The Next Big Thing

Last week I was tagged by K. Whipkey at Nightwolf’s Corner in The Next Big Thing. This one looks like fun, even though I’m not usually one to participate in memes. And, hey, since A Foundation in Wisdom is coming out soon, this is a great excuse opportunity to talk about how in the world I managed to write a novel.

This is presented as an interview of sorts. Since I’m rather new to the blog-o-world, I’ll have to figure out another way to tag five people to participate. This meme doesn’t promise death and destruction should I fail to pass it along, but doing so seems like the sort of kind thing I should do. While I’m working on that, here go some words!

What is the working title of your book?

The book has gone through as many titles as it has identities, which is not unusual for me. I’m very good at planning. While I may fall a bit short is in the sticking-to-the-plan department, I’m a superstar at doing what I feel like doing.

Hold on to your hats! This is a surprisingly difficult question to answer, especially without giving out the history of the story.

The book was originally called History of the Wiener Dog. It was a story about a mathematician and a historian trying to outdo each other telling outlandish tales about common things. It was intended to be a collection of short stories, loosely tied together by the premise of a mathematician hitchhiking a ride from a historian. One of the tales, A Brief History of the Wiener Dog, I wrote for my then-girlfriend (who is now my wife) over ten years ago! Am I really that old??? Make a note, wiener dogs are the foundation of a long, happy relationship. I’ll love you as long as a dachshund.

Some time later I sat down to write new stories, since up until 2007 I was just collecting old ones. The first one was about a Renaissance girl named Mara, who wanted to join a circle of scholars. It happened to be written at a time when a certain mathematician, who should be sleeping right now, was studying for his first qualifier exam so he could join a research group. It turned out to be a handy outlet, and the story grew to novel-length very quickly. I realized I now had a novel series, and since it was no longer about long dogs, I changed the title to A Constellation in the Water.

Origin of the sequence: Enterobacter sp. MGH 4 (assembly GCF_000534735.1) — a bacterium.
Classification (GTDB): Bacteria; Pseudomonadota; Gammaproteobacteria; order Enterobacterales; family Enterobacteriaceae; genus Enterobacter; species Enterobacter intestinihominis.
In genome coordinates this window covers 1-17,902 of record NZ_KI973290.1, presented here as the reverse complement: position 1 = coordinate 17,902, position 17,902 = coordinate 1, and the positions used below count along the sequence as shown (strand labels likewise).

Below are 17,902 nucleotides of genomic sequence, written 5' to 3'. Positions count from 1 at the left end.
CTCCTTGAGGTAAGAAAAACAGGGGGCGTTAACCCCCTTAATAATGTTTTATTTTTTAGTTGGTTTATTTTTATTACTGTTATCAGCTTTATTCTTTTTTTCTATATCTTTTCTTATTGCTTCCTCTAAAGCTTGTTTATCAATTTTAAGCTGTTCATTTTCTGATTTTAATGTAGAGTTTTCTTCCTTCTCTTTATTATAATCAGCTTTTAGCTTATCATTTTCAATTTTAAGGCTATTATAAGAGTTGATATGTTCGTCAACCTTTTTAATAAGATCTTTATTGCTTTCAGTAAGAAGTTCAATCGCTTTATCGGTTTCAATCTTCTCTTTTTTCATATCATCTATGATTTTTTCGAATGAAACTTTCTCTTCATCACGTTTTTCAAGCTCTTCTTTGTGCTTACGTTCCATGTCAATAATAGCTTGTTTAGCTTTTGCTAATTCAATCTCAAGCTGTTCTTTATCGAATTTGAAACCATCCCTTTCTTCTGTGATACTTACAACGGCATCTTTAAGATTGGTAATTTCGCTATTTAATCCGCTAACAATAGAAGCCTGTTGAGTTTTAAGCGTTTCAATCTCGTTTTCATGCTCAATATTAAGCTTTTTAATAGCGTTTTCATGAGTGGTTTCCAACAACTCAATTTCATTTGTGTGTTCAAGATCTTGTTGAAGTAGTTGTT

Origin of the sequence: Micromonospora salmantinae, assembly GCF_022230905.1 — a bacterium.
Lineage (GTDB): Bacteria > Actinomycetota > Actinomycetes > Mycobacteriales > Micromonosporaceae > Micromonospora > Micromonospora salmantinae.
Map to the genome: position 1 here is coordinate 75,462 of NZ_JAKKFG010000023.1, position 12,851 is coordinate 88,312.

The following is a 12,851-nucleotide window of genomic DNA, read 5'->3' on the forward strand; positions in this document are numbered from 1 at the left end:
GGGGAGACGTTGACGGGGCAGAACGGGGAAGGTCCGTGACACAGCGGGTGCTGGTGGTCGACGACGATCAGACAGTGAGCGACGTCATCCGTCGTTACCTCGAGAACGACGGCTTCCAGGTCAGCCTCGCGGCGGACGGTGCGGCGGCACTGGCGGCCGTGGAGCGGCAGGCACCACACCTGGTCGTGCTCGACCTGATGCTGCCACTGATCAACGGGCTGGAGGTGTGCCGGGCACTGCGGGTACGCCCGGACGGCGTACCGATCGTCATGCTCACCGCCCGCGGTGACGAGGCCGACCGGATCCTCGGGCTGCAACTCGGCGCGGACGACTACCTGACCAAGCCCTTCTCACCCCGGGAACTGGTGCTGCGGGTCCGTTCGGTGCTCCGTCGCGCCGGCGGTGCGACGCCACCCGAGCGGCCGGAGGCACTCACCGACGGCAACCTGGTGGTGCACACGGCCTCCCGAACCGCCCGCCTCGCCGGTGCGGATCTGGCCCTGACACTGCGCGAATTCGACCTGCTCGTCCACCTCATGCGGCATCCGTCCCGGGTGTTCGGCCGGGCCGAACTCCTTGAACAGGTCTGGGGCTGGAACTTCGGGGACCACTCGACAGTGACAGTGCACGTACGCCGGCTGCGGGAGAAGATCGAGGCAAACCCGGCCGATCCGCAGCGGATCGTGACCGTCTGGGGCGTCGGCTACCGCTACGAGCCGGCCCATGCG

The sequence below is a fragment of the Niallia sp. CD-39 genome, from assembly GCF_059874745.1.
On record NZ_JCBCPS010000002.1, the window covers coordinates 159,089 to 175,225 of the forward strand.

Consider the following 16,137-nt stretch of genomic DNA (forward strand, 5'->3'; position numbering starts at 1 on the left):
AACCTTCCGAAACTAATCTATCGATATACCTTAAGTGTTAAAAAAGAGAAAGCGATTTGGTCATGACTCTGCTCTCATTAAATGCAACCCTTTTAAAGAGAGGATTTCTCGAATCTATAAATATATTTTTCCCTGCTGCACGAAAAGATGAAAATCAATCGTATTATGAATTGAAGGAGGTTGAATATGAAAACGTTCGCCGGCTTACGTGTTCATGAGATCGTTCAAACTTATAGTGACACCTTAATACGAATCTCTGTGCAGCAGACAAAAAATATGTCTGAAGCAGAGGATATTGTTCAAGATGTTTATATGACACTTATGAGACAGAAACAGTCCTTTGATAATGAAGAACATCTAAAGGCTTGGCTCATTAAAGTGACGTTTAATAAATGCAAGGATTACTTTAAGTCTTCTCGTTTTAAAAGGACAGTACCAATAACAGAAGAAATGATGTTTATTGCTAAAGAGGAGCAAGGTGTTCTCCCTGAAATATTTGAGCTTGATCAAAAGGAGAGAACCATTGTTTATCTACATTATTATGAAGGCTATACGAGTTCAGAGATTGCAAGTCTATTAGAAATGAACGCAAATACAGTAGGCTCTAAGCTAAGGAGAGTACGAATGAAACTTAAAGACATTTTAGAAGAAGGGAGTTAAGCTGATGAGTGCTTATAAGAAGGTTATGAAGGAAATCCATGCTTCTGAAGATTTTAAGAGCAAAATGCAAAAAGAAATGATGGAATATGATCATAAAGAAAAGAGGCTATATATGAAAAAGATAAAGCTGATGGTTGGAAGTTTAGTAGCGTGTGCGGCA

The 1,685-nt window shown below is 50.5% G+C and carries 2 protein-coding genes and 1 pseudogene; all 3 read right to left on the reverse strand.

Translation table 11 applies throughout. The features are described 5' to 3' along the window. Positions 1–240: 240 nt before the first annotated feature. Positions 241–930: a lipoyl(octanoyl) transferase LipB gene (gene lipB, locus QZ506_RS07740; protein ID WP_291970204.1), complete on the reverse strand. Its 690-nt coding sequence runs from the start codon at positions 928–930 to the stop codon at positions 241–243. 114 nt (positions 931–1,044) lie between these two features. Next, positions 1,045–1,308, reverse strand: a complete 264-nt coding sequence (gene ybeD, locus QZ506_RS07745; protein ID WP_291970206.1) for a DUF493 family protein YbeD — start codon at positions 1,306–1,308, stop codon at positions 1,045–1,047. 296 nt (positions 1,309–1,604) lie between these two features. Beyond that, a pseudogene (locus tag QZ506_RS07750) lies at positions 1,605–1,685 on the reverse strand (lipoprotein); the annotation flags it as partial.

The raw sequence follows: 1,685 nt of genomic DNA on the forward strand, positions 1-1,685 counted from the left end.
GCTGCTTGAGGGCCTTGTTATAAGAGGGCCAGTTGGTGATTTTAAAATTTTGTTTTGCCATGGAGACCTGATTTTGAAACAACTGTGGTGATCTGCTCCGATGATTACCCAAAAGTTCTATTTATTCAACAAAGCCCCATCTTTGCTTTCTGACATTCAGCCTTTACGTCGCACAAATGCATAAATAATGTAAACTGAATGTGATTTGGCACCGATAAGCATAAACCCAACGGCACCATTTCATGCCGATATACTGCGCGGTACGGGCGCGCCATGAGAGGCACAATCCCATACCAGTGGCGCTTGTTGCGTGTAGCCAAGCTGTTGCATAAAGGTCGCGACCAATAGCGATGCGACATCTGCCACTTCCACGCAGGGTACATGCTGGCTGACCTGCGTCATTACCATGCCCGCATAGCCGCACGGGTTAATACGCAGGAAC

The basic premise changed drastically over time. Now, only Sheridan, the mathematician, told stories. I realized I could connect them in a much more profound way. John Bartlebee and Sheridan were becoming much more integral to the plot itself. I realized I needed to set the stage for a few new plot twists, so I introduced A Foundation in Wisdom as a prequel to Mara’s story. About this time, I decided I didn’t like the series title, and swapped it with that of the very last chapter. The title, A Constellation in the Water, sounded poetic, but had absolutely nothing to do with the series.

An Orthogonal Universe was a much better title. It’s a reference to a line in an early chapter about story-telling. It sat around for a while. For a long time it was an “illuminated hypertext novel”, being published as a serial work online. It turned out that really wasn’t a good idea, at the current time, for various reasons. I decided to re-work the story into a more traditional novel format. I then split the series into four books, one for each of Sheridan’s tales. The first “stage” (a reference to stage of history) is A Foundation in Wisdom.

As for its original incarnation, I’ll likely revisit the idea in the future.

What genre does your book fall under?

“Fantasy” sounds like the best fit. I suppose I could call it “Mathematical Fiction,” a play off of “Science Fiction,” but I’m not sure that’s such a good idea.

What is the one sentence synopsis of your book?

It turns out condensing a 45,000+ word novel into a single sentence is harder than condensing it into a two-paragraph blurb. It also turns out I hadn’t thought to work out a one-sentence synopsis. So, here goes a shot:

After a hitchhiker suggests the world is ending, John demands proof, and is given it in the form of a story about a mathematician who tried to prove the world didn’t exist.

Where did you get the idea for your book?